“There are two types of communities in this world, those with an airport and those without an airport,” said B.C. Aviation Council Executive Director Dave Frank, representing 340 aviation companies and airports in the province. “Those with an airport have the opportunity to pursue a general aviation tourism strategy, a high-value tourism strategy, they’re in the game for business location studies.”

Golden is one of hundreds of municipally-owned airports across Canada. Some, such as Hamilton, Ontario an hour west of Toronto, have flourished in niche markets, such as cargo. Yet others have disappeared. In 2013, after nearly a decade of divisive debate, Edmonton closed its municipally-owned downtown airport, consolidating passenger flights at the city’s International Airport 25 km away, and turning the land over to residential development.

On top of that, COVID has created an existential risk for airports, especially for municipal facilities that have watched any landing fees they could collect evaporate in the pandemic. Because they’re owned by local governments, these facilities are not eligible for federal pandemic emergency assistance, making the financial squeeze that much more painful.

“It’s understandable though. COVID has hit our airport members very hard, especially the municipal airports,” he said. “These airports in the immediate term can become a huge drain on a municipality’s resources when normally they’re such a cherished asset.”

Frank would like Golden to apply for provincial grants, that cover up to 75% of a project’s cost, to help fund the rehabilitation.

“The council gets very concerned whenever a community starts talking about potentially decommissioning an airport,” said Frank.

Golden town officials point out questions about the airport’s role and its future predate the pandemic.

So far, both the BCAC and town leaders say the coming decision on Golden Airport’s future has not generated a lot of chatter. Jon Wilsgard, the town manager, said he’s only received “a couple of calls” from residents looking for more information. Dave Frank of the BCAC said his members have been too busy surviving the pandemic to take notice. But with a virtual public information session on the airport’s viability Wednesday, an online survey, and consultations with airport users starting in the coming weeks, that is about to change.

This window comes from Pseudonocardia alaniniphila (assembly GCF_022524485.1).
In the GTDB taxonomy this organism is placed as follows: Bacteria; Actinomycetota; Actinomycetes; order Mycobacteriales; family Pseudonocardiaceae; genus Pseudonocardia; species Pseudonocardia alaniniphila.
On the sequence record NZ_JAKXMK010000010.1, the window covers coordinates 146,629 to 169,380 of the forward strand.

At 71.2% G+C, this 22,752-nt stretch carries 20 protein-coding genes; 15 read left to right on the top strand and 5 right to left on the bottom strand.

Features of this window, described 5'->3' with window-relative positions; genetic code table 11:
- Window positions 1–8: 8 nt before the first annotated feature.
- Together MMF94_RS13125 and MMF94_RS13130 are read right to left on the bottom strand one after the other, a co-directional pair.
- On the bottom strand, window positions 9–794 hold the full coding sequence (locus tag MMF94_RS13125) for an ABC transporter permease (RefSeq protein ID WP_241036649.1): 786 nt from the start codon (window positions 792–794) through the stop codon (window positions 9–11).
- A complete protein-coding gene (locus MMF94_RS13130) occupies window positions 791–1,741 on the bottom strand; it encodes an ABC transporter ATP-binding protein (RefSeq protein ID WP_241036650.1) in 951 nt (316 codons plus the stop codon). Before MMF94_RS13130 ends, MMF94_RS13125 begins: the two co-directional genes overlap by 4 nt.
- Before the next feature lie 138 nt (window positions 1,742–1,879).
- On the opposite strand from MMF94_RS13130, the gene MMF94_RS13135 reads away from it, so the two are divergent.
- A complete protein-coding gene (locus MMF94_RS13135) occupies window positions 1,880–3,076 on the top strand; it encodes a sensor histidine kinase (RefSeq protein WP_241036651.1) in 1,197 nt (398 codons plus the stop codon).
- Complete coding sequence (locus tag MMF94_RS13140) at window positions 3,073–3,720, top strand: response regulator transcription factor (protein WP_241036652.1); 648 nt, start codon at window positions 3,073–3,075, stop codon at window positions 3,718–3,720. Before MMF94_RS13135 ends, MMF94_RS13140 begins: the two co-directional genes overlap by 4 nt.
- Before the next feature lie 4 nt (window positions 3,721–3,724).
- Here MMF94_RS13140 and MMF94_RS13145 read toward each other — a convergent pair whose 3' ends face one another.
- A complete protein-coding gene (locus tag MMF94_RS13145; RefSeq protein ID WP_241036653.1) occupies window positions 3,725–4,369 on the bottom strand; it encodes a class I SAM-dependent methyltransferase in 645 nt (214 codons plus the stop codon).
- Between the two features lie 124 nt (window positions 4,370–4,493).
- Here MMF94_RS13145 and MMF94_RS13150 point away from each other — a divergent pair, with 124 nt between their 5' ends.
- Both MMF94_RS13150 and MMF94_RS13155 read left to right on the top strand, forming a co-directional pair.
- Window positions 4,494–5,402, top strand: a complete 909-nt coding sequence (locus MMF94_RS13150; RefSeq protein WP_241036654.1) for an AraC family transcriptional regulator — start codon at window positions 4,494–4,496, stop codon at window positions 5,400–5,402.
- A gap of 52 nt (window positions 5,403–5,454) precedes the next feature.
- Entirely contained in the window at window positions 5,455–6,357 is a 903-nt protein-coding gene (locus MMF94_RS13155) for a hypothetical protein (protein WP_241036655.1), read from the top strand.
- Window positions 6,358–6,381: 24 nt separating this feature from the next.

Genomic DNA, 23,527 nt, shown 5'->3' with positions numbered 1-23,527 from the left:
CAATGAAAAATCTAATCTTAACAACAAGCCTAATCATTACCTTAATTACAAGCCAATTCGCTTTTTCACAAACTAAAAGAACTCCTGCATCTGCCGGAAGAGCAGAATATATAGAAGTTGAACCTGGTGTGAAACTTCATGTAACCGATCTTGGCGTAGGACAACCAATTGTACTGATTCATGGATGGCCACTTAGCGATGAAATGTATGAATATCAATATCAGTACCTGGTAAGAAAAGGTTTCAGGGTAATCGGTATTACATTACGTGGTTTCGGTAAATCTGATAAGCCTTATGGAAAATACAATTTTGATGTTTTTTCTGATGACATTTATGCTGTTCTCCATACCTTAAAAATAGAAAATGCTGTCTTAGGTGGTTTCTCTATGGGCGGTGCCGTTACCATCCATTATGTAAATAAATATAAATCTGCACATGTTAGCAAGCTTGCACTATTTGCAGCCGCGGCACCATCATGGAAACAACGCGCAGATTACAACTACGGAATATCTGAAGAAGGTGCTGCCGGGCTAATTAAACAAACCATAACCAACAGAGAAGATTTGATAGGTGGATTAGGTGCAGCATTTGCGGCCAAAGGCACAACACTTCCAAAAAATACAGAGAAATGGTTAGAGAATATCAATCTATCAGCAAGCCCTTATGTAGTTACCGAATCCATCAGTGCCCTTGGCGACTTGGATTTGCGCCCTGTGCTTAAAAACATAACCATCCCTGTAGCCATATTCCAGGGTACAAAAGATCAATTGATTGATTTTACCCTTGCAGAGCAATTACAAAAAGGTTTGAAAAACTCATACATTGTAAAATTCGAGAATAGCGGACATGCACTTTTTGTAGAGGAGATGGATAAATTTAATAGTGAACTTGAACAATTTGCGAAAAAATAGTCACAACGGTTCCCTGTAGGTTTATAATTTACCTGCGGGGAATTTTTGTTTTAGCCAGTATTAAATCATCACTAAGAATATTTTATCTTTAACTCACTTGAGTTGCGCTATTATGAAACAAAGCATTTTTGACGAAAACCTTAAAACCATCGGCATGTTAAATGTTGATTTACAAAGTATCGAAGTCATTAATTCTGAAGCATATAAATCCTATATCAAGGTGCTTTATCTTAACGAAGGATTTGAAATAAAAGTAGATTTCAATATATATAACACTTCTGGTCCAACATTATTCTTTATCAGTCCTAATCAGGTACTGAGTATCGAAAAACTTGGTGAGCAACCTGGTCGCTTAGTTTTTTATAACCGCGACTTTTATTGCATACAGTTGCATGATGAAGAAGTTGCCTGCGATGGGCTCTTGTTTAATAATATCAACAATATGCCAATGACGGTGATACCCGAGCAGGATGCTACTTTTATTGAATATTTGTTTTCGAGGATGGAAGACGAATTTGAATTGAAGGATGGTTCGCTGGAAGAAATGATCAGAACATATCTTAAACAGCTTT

“We’re just hoping that the results of this study clearly demonstrate that if the community gets behind its airport it will be viewed as a key component of a community’s infrastructure, not a problem child,” said Frank.

“I think it should be clear that the council is in no way poised over the door and slam it,” said Wilsgard. “Everybody loves the airport. But through a process of due diligence and proper asset management what we owe to the taxpayer, we need to be able to find out the primary reasons for and against this and give us a local, a provincial, a regional, maybe national reason why this airport is important.”

“It’s amazing how many folk go down to a small municipal airport and just watch aircraft come and go,” said Ron Oszust, Golden’s Mayor who said he is approaching the question with an open mind.

“On the other side,” he said, “what is the opportunity, what is the potential of it? Could it be an access to a greater number of visitors to come into our community and enjoy what we have to offer? If it wasn’t there, would it be missed?”

Council is expecting to receive a consultant’s report in the late summer. A decision on the airport’s future is expected in the fall.